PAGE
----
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The move to end home deliveries

When Midwife Proscovia Adong was deployed to Elema Health Centre II in June 2019, she found that the facility maternity unit had recorded over twenty (20) home deliveries and the born before arrival cases in a period of six months from January to June 2019. 

In 2014, Elema HC II was reorganized to provide emergency maternal health services to refugees of Elema and Baratuku settlements, as well as the host communities around Miniki Parish in Dzaipi sub-county in Adjumani district, thus serving a catchment population of 11,045 people. 

For Proscovia and three other midwives working at the maternity in Elema HC II, it meant ensuring 100 percent skilled birth attendance at the facility, slightly above the national average of 95 percent. Thus, the midwives embarked on strengthening weekly health education sessions at the facility, targeting women of reproductive age with information on importance of delivering in health facilities. They also focused on how to avoid birth before arrival, danger signs in pregnancy, and the importance of routine antenatal attendance, among other discussions.


Proscovia preparing to conduct an examination on a mother at the maternity unit.
PHOTO: UNFPA/ Patricia Nangiro. ​

“During the sessions, the first-time mothers said that labor usually found them unprepared, so we started giving them birth preparedness plans from the time they attend antenatal care,” said Proscovia.

“I also worked with the maternity unit In-Charge to identify a known Traditional Birth Attendant (TBA) in the settlement who was involved in delivering mothers at home; we encouraged her to always escort mothers to the health facility, where she took part in the birth process.”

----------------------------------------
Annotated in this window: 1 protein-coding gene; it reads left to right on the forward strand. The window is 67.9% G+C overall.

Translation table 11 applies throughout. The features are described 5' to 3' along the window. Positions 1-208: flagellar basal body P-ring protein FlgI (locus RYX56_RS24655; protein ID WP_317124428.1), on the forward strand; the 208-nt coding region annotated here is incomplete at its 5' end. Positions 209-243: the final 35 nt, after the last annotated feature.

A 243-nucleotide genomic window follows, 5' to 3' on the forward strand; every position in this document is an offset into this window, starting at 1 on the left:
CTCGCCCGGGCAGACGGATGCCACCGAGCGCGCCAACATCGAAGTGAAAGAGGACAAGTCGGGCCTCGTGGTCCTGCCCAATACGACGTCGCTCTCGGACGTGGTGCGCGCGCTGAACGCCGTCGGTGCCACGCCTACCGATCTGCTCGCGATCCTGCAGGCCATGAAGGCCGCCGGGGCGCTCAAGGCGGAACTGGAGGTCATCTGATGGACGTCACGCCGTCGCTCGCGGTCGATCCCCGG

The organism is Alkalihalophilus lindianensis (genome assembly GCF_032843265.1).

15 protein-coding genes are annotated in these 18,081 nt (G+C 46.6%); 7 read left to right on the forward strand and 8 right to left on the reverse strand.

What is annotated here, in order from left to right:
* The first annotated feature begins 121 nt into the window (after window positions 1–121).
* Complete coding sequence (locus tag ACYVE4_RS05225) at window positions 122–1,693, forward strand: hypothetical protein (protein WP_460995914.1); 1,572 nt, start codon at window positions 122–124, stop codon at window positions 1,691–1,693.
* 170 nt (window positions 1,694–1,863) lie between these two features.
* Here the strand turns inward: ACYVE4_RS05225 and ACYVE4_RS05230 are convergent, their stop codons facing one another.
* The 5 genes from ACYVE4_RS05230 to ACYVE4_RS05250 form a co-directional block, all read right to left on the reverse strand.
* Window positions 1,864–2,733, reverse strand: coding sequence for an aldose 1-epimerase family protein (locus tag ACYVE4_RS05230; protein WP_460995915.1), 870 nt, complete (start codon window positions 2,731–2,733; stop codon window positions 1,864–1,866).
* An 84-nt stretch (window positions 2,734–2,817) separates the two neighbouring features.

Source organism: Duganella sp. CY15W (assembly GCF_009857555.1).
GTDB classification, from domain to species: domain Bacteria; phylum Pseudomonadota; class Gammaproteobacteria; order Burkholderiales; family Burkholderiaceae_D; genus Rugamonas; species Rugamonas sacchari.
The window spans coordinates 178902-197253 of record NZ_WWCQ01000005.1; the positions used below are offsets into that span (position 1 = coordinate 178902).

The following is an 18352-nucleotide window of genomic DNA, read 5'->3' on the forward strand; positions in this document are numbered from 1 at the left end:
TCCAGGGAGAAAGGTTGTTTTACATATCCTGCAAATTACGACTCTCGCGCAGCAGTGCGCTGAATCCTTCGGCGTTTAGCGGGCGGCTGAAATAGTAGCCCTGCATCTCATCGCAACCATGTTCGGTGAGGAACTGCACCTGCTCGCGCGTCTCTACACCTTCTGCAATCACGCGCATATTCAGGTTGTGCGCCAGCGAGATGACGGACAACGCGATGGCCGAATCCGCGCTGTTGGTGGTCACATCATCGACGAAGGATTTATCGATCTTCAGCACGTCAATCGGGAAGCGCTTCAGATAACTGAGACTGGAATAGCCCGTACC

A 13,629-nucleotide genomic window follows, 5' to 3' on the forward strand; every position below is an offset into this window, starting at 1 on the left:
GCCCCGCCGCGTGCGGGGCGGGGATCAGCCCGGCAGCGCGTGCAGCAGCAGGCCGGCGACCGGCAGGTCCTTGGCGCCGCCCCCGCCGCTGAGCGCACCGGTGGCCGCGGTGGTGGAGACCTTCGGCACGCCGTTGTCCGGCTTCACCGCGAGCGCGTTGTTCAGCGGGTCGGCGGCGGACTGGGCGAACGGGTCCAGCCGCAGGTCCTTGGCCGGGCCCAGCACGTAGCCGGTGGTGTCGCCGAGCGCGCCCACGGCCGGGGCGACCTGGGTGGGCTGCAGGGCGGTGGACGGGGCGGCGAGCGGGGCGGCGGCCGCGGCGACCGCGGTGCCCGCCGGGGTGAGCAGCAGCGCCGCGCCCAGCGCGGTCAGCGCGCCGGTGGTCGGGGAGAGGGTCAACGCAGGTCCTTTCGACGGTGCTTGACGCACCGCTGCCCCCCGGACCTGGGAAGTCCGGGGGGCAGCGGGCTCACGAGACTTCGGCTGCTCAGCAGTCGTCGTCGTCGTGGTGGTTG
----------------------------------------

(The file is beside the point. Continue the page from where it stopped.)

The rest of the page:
According to the midwives, the move to increase sensitization and include the TBA into the facility delivery process led to a reduction in home deliveries and the born before arrival cases to average of two per month; while health facility deliveries went up from an average of 15 to about 25 per month.

With the support of CERF funding, UNFPA with its implementing partner Lutheran World Federation (LWF) was able to deploy 12 midwives to various health facilities and build the capacity of over 345 health workers on Emergency Obstetric and Newborn Care (EmONC) through seminars, workshops and conferences, of which Proscovia was a beneficiary.

“I gained new knowledge and skills regarding the management of obstetric emergencies and shared the same knowledge with other midwives during the departmental meeting,” said Proscovia.

“I also started to consistently follow-up on post-natal care and so far all mothers endeavor to return back for further support on appointment days.”

Proscovia further explains initiatives she has since undertaken after the EmONC training that attracted more mothers to deliver in the facility such as; giving enough time to answer all their questions, managing maternity medical files in an organized manner, ensuring infection control is adhered to and giving medication at the right time as communicated from the training.

“I have also ensured that the waiting time for mothers is reduced as I attend to them as soon as they arrive at the facility,” she said.

-Written by Patricia Nangiro